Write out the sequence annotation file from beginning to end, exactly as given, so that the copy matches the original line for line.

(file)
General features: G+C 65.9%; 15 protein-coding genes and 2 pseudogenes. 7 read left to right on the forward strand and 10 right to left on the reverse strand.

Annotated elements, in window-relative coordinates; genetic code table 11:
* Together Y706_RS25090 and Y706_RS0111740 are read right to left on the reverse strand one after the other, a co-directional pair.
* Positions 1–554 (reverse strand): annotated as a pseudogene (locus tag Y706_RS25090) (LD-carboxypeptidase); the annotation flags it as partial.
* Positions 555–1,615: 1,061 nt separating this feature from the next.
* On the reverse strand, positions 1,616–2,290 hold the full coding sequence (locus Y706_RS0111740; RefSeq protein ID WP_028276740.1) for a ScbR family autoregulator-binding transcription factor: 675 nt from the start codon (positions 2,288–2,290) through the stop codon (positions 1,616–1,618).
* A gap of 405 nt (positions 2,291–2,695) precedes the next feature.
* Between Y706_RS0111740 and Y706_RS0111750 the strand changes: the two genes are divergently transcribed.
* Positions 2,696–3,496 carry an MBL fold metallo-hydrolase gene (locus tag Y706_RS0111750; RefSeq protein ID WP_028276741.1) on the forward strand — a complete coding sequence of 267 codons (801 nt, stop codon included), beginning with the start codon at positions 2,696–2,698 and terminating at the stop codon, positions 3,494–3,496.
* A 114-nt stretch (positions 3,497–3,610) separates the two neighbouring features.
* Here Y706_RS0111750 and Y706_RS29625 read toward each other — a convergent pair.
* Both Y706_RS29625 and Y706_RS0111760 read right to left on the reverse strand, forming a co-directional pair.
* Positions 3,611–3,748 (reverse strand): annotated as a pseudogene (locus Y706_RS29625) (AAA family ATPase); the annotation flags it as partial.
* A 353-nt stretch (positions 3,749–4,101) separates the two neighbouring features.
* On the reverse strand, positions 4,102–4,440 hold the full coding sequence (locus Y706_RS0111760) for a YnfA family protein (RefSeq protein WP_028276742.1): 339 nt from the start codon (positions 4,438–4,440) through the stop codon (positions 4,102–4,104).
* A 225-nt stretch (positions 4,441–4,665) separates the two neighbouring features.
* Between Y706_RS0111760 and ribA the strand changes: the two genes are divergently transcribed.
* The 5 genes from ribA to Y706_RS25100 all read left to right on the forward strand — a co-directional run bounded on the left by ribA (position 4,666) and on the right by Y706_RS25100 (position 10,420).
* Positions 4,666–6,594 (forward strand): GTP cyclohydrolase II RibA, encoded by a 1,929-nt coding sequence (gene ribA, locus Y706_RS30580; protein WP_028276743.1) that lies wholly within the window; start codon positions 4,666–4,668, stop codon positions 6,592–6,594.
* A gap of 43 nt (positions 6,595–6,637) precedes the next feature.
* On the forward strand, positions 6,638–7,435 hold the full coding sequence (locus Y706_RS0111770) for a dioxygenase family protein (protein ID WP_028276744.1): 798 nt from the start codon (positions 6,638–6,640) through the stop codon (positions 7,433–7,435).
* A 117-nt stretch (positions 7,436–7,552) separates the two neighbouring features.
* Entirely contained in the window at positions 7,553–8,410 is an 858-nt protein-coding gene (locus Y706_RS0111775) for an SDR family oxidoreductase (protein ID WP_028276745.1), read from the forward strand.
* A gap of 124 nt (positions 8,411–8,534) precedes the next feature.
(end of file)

General features: G+C 65.9%; 15 protein-coding genes and 2 pseudogenes. 7 read left to right on the forward strand and 10 right to left on the reverse strand.

Annotated elements, in window-relative coordinates; genetic code table 11:
* Together Y706_RS25090 and Y706_RS0111740 are read right to left on the reverse strand one after the other, a co-directional pair.
* Positions 1–554 (reverse strand): annotated as a pseudogene (locus tag Y706_RS25090) (LD-carboxypeptidase); the annotation flags it as partial.
* Positions 555–1,615: 1,061 nt separating this feature from the next.
* On the reverse strand, positions 1,616–2,290 hold the full coding sequence (locus Y706_RS0111740; RefSeq protein ID WP_028276740.1) for a ScbR family autoregulator-binding transcription factor: 675 nt from the start codon (positions 2,288–2,290) through the stop codon (positions 1,616–1,618).
* A gap of 405 nt (positions 2,291–2,695) precedes the next feature.
* Between Y706_RS0111740 and Y706_RS0111750 the strand changes: the two genes are divergently transcribed.
* Positions 2,696–3,496 carry an MBL fold metallo-hydrolase gene (locus tag Y706_RS0111750; RefSeq protein ID WP_028276741.1) on the forward strand — a complete coding sequence of 267 codons (801 nt, stop codon included), beginning with the start codon at positions 2,696–2,698 and terminating at the stop codon, positions 3,494–3,496.
* A 114-nt stretch (positions 3,497–3,610) separates the two neighbouring features.
* Here Y706_RS0111750 and Y706_RS29625 read toward each other — a convergent pair.
* Both Y706_RS29625 and Y706_RS0111760 read right to left on the reverse strand, forming a co-directional pair.
* Positions 3,611–3,748 (reverse strand): annotated as a pseudogene (locus Y706_RS29625) (AAA family ATPase); the annotation flags it as partial.
* A 353-nt stretch (positions 3,749–4,101) separates the two neighbouring features.
* On the reverse strand, positions 4,102–4,440 hold the full coding sequence (locus Y706_RS0111760) for a YnfA family protein (RefSeq protein WP_028276742.1): 339 nt from the start codon (positions 4,438–4,440) through the stop codon (positions 4,102–4,104).
* A 225-nt stretch (positions 4,441–4,665) separates the two neighbouring features.
* Between Y706_RS0111760 and ribA the strand changes: the two genes are divergently transcribed.
* The 5 genes from ribA to Y706_RS25100 all read left to right on the forward strand — a co-directional run bounded on the left by ribA (position 4,666) and on the right by Y706_RS25100 (position 10,420).
* Positions 4,666–6,594 (forward strand): GTP cyclohydrolase II RibA, encoded by a 1,929-nt coding sequence (gene ribA, locus Y706_RS30580; protein WP_028276743.1) that lies wholly within the window; start codon positions 4,666–4,668, stop codon positions 6,592–6,594.
* A gap of 43 nt (positions 6,595–6,637) precedes the next feature.
* On the forward strand, positions 6,638–7,435 hold the full coding sequence (locus Y706_RS0111770) for a dioxygenase family protein (protein ID WP_028276744.1): 798 nt from the start codon (positions 6,638–6,640) through the stop codon (positions 7,433–7,435).
* A 117-nt stretch (positions 7,436–7,552) separates the two neighbouring features.
* Entirely contained in the window at positions 7,553–8,410 is an 858-nt protein-coding gene (locus Y706_RS0111775) for an SDR family oxidoreductase (protein ID WP_028276745.1), read from the forward strand.
* A gap of 124 nt (positions 8,411–8,534) precedes the next feature.